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Milma vs Nandini: Consumers must benefit in dairy war

Two dairy wars are happening in two southern states—Kerala and Karnataka—involving three dominant milk cooperatives. Nandini, a brand owned by the Karnataka Milk Federation (KMF), is facing a threat from Amul, owned by the Gujarat Cooperative Milk Marketing Federation, in its home state. The Karnataka-based cooperative is accused of encroaching into the market territory of neighbouring Kerala and violating the principles of federalism by the Kerala Cooperative Milk Marketing Federation (KCMMF), which owns the brand Milma. KCMMF criticised KMF for opening its outlets in Kerala, claiming it violated the dairy sector’s cooperative spirit.

The warring state-run milk cooperatives do not disclose that milk is in short supply in the country and is becoming increasingly expensive for the average citizen. Prices have surged over 15% in the past year, prompting India, the world’s largest milk producer, to look at importing some dairy products as milk output has remained more or less stagnant. The total production stood at 221 million tonnes in 2021–22 and fell to 208 million tonnes last year. While the ongoing dairy wars should be seen in the context of falling production, let’s analyse who stands to gain and lose.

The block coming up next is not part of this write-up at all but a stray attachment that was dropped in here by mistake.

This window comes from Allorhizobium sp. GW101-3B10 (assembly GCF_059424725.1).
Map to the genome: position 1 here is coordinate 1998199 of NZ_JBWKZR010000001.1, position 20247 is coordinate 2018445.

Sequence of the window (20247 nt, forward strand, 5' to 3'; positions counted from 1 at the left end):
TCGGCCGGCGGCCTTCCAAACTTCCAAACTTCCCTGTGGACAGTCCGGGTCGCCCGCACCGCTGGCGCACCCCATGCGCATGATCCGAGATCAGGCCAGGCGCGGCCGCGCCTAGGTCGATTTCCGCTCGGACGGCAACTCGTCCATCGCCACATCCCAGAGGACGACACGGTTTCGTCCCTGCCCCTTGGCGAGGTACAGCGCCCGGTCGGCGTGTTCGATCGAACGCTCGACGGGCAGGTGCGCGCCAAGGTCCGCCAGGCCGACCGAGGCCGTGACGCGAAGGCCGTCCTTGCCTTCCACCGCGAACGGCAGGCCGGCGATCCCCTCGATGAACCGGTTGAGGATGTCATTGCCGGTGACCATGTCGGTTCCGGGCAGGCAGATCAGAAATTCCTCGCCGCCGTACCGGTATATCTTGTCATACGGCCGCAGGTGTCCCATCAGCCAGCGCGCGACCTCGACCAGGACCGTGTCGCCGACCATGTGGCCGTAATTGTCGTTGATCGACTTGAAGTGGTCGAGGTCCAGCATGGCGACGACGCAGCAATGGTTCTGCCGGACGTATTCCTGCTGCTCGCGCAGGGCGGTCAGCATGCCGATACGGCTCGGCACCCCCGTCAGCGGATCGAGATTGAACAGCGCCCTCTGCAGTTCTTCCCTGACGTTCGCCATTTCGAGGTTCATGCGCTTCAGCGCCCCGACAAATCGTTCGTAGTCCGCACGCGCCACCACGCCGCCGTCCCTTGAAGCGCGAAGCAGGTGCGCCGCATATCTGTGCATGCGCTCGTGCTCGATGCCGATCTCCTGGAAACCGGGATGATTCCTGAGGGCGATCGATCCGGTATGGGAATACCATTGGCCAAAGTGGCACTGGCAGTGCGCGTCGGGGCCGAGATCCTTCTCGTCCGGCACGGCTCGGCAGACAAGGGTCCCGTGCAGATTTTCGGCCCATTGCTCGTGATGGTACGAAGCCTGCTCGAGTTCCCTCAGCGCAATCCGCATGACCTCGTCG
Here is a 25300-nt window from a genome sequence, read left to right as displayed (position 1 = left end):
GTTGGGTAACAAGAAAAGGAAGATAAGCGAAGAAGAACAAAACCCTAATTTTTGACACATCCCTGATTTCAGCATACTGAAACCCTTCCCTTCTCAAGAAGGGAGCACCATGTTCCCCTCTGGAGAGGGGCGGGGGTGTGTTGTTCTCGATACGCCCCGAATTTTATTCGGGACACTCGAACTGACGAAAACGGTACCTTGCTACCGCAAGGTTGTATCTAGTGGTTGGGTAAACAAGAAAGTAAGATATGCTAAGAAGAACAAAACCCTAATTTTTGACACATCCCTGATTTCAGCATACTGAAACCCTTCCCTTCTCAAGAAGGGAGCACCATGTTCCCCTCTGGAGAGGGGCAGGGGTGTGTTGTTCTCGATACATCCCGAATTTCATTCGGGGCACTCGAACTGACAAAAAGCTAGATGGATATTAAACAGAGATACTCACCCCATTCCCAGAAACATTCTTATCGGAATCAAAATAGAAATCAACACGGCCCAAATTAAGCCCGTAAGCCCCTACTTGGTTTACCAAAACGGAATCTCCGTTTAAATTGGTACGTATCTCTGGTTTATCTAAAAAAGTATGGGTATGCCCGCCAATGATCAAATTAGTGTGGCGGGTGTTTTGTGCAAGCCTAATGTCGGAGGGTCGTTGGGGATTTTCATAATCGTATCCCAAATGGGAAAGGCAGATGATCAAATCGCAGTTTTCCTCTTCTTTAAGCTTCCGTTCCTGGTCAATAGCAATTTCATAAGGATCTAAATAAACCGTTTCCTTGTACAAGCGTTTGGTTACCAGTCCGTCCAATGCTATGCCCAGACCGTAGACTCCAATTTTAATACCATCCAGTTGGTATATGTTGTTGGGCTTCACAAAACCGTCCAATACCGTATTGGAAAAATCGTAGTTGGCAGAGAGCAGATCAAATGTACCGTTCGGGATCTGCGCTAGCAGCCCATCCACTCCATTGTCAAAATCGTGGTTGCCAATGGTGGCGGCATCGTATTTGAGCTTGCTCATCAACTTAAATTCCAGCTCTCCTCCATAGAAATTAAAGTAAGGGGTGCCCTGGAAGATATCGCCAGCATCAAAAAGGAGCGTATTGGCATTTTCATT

The milk trade has two main players: consumers and milk farmers/producers. The entry of additional aggregators and processors will benefit farmers, and competition among processors will enhance the value proposition for consumers by making available quality products at reasonable price levels. Regionalism to ward off competition is not new in the market, but it is better served when supply is abundant. If Nandini had surplus milk in its home state and dumped it at a lower rate in Kerala, it would hurt the latter’s milk sector. However, Kerala is already a milk-importing state. Moreover, since transporting milk over long distances is not economically feasible, Nandini and Amul will likely focus on selling value-added and premium milk products in other states to improve margins, rather than plain vanilla milk, an essential commodity and very price-sensitive. The entry of Amul, Nandini and even Aavin (from Tamil Nadu) will force Milma to stay competitive and improve its quality and efficiency. Let the market decide who survives and who doesn’t. Why should consumers bear the cost of protectionism?

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